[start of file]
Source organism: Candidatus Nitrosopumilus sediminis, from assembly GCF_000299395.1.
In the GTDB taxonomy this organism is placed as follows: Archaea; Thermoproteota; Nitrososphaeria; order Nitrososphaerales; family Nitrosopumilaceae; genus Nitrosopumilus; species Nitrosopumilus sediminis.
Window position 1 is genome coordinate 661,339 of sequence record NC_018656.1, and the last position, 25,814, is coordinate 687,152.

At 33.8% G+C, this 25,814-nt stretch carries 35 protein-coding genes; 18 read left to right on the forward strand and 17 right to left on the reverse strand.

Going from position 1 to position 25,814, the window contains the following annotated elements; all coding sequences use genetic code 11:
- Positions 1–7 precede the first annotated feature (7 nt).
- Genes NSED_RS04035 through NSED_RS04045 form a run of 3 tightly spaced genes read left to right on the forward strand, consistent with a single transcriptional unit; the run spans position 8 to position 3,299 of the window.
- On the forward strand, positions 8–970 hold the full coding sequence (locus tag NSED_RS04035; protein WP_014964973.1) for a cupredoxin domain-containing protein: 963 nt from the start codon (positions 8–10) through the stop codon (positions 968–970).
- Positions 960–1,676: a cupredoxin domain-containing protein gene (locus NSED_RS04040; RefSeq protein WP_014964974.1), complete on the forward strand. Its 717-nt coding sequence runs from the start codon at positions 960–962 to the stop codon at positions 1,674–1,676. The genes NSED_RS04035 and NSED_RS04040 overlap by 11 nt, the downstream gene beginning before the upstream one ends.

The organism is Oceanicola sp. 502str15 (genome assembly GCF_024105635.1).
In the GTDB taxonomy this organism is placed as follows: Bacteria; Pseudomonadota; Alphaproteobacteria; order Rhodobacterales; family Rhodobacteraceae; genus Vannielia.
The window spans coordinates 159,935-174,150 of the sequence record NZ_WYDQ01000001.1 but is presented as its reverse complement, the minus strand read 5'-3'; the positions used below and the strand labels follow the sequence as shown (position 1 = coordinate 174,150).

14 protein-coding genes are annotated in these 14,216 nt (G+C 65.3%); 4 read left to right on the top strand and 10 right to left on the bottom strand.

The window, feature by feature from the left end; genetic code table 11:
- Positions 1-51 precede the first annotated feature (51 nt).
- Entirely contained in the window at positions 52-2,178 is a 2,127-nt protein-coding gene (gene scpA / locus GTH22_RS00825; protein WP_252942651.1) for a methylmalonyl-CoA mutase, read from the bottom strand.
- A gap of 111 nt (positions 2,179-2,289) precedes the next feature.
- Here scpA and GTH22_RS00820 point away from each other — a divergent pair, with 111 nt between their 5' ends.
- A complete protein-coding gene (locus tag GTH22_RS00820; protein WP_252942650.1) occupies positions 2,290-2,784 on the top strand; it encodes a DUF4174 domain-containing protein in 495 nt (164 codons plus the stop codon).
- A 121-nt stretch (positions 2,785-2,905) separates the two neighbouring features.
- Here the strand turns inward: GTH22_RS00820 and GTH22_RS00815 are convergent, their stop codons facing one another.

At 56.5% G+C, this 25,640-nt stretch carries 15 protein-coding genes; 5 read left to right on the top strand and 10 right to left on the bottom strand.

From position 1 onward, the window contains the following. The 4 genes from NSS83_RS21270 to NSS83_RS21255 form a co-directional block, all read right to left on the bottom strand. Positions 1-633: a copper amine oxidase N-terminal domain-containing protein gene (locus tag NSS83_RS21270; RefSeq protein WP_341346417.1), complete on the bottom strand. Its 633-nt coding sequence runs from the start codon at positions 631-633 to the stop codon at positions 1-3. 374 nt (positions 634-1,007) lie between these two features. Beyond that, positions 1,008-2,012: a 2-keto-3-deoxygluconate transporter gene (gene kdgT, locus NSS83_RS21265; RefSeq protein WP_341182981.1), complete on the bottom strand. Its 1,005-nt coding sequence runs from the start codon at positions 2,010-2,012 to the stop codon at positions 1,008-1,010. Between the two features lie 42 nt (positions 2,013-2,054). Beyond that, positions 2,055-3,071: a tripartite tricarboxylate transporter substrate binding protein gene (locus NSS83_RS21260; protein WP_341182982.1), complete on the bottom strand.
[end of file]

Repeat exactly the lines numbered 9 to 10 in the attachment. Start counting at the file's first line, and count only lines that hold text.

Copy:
- Positions 960–1,676: a cupredoxin domain-containing protein gene (locus NSED_RS04040; RefSeq protein WP_014964974.1), complete on the forward strand. Its 717-nt coding sequence runs from the start codon at positions 960–962 to the stop codon at positions 1,674–1,676. The genes NSED_RS04035 and NSED_RS04040 overlap by 11 nt, the downstream gene beginning before the upstream one ends.

The organism is Oceanicola sp. 502str15 (genome assembly GCF_024105635.1).